Weird Thing about this Movie #2: The Dramatic Pauses
If you can get past that, there are a few more artsy-for-the-sake-of-being-artsy touches that also have that contrived feel.  Characters pause like statues at particular points so we can see Anna and/or Vronsky moving around in the scene.  Like the ornate theater-style sets, though, it's unnecessary.  This plot and these characters happened in a society thick with togetherness.  Separation like this only destroys the intimate, everyone-knows-everyone-else's-business effect that the plot needs for the ending to be believable.  Wright captures this feel once, when he flashes onto the faces of disapproving Russian society matrons as they grimace and smirk at the misbehaving Anna.  I kept thinking, "I know there's a movie that did all this better.  Oh, that's right--Dangerous Liaisons."  Pretty much everything Anna Karenina wants to be was already done...and done Dangerous Liaisons.

Weird Thing about this Movie #3: No Development/Reason for Love Story
The whole point of this story is to create sympathy for Anna, a woman who does something wrong.  She has an affair, but we're meant to sympathize with her impetuousness, her willingness to risk everything for love, her ability to go after what she wants and flout society's stuffiness to do it.  None of that actually happens here because the director didn't take the time to make the love story believable.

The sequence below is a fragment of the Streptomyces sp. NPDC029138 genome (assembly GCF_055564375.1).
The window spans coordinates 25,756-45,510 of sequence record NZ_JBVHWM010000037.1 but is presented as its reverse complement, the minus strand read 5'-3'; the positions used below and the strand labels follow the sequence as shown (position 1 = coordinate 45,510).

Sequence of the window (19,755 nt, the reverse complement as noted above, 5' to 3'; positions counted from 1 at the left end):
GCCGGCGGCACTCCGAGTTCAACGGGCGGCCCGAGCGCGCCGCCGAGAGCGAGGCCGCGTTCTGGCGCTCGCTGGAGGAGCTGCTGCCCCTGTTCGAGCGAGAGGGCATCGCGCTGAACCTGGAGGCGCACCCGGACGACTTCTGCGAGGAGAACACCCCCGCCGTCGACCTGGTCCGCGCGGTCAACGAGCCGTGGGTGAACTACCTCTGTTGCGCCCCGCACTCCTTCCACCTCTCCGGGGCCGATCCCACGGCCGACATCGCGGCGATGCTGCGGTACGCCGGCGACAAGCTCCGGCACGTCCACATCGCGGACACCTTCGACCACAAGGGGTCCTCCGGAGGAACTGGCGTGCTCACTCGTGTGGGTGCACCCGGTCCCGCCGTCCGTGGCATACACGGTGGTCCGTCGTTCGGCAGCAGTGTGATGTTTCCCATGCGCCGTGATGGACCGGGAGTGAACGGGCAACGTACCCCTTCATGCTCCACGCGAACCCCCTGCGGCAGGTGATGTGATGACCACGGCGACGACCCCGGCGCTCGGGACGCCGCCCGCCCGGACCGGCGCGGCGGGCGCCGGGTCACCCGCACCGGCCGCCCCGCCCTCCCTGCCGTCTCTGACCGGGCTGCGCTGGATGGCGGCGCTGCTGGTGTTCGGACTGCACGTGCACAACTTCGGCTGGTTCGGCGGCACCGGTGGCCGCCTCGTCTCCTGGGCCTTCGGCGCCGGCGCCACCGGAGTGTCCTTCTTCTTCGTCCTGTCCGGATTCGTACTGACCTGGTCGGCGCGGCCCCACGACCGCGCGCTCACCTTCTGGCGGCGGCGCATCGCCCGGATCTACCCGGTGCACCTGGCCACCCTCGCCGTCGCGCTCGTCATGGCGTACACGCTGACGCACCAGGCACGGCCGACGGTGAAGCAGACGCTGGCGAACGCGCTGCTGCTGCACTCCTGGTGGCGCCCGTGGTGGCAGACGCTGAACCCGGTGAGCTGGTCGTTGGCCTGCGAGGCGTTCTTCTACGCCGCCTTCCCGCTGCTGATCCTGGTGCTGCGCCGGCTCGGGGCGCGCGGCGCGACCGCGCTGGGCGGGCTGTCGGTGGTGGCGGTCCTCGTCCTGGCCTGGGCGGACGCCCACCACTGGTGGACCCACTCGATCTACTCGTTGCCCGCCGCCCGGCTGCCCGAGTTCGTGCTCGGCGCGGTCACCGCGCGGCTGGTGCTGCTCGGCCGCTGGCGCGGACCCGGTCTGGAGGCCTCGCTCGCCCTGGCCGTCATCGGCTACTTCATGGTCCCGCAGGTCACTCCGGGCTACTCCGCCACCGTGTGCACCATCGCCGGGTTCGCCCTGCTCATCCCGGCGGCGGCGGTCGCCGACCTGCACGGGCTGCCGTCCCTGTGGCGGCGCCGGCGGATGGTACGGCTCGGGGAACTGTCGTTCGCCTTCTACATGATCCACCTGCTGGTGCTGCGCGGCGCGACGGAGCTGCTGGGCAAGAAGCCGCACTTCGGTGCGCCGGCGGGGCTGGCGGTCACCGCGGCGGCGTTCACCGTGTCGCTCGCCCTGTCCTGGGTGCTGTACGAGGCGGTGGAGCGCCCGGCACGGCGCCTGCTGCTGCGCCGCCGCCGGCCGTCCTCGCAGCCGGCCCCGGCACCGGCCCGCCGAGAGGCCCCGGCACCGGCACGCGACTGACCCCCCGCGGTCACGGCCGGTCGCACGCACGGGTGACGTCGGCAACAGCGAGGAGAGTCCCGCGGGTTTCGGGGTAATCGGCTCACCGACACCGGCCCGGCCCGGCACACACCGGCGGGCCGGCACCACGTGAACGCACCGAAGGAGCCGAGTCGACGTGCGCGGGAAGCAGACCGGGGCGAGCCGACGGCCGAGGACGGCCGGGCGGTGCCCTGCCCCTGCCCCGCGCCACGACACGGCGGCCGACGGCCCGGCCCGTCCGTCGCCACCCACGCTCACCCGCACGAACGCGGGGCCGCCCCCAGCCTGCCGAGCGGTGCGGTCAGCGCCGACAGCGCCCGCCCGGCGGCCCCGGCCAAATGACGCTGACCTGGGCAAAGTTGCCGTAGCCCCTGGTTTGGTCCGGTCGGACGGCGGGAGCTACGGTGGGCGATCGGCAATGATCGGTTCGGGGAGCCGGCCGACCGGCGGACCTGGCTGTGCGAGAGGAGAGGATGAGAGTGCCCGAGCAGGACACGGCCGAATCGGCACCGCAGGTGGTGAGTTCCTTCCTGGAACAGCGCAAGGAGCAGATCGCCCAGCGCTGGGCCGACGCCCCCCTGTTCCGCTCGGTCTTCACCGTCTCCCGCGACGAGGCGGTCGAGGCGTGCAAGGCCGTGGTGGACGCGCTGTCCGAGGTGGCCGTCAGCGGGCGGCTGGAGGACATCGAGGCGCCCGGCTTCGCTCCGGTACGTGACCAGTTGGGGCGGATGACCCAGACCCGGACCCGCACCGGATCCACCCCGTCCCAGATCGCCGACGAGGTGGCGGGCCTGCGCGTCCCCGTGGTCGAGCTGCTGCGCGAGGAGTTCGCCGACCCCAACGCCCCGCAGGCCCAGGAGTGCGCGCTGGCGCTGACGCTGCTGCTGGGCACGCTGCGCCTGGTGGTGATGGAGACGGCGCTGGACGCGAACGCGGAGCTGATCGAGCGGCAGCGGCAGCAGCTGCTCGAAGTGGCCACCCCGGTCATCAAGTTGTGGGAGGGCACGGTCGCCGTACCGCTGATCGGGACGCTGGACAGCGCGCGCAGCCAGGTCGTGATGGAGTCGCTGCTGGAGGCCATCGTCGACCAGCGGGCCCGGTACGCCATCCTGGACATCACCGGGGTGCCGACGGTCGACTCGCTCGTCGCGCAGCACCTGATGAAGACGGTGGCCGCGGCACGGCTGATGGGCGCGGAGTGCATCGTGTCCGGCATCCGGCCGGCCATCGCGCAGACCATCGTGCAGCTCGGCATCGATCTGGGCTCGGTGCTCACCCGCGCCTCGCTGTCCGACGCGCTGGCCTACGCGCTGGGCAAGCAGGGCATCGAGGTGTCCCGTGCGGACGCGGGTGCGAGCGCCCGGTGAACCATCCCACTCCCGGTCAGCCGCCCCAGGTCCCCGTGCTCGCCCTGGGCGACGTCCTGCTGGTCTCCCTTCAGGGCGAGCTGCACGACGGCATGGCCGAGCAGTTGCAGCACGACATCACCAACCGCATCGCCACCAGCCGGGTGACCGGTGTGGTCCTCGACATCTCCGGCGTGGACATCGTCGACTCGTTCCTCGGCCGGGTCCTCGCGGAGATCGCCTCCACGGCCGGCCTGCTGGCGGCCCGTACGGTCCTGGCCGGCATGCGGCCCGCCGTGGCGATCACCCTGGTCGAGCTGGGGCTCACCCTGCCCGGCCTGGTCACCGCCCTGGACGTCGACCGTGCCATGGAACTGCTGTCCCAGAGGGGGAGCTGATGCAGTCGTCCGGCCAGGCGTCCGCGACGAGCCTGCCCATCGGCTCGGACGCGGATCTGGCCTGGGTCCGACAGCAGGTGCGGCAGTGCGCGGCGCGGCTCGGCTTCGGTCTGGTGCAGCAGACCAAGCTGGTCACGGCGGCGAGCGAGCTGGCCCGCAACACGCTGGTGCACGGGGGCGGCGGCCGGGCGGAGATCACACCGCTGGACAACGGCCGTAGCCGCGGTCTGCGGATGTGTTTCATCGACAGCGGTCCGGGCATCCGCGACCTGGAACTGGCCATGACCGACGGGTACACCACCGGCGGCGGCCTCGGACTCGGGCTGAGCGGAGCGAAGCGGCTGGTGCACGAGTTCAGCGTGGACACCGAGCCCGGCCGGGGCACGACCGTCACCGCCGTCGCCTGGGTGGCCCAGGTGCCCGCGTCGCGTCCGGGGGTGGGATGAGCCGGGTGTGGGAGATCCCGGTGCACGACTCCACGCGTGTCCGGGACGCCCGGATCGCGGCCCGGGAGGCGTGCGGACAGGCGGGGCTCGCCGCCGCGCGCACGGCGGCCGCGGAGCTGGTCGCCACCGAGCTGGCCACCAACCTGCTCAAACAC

Anna and Vronsky basically fall in love during one strange ballroom dance scene.  They've exchanged a few words and glances prior to this, but it's not anything beyond a mild flirtation.  But somehow, once dance, and we're supposed to believe mad passion has been inspired.  The actors can't quite pull this scene off (director's fault?  not really sure here), and the screenwriter really needed to have another scene or two where we see Anna struggling with this.  As it is, she seems to smile at Vronsky, dance with him, breathe heavily for a minute, and declare herself in love.  There's very little struggle, and very little reason why Anna would fall for Vronsky.  His hairdo is horrific, and he's kind of stuck on himself.

The problem here is that if we don't believe these two are madly in love, we won't believe what comes afterward--Anna's mad struggle to free herself from her husband and set up shop with Vronsky, despite Petersburg's social ostracism.  It seems weird that she would do this for this man.  In the book, all of this is given time to simmer and develop (the benefits of a nearly thousand-page book, I guess).  But in the movie, we have to buy life-altering mind-numbing passion in one scene.  It's not enough, at least not the way it's written, staged, and directed here.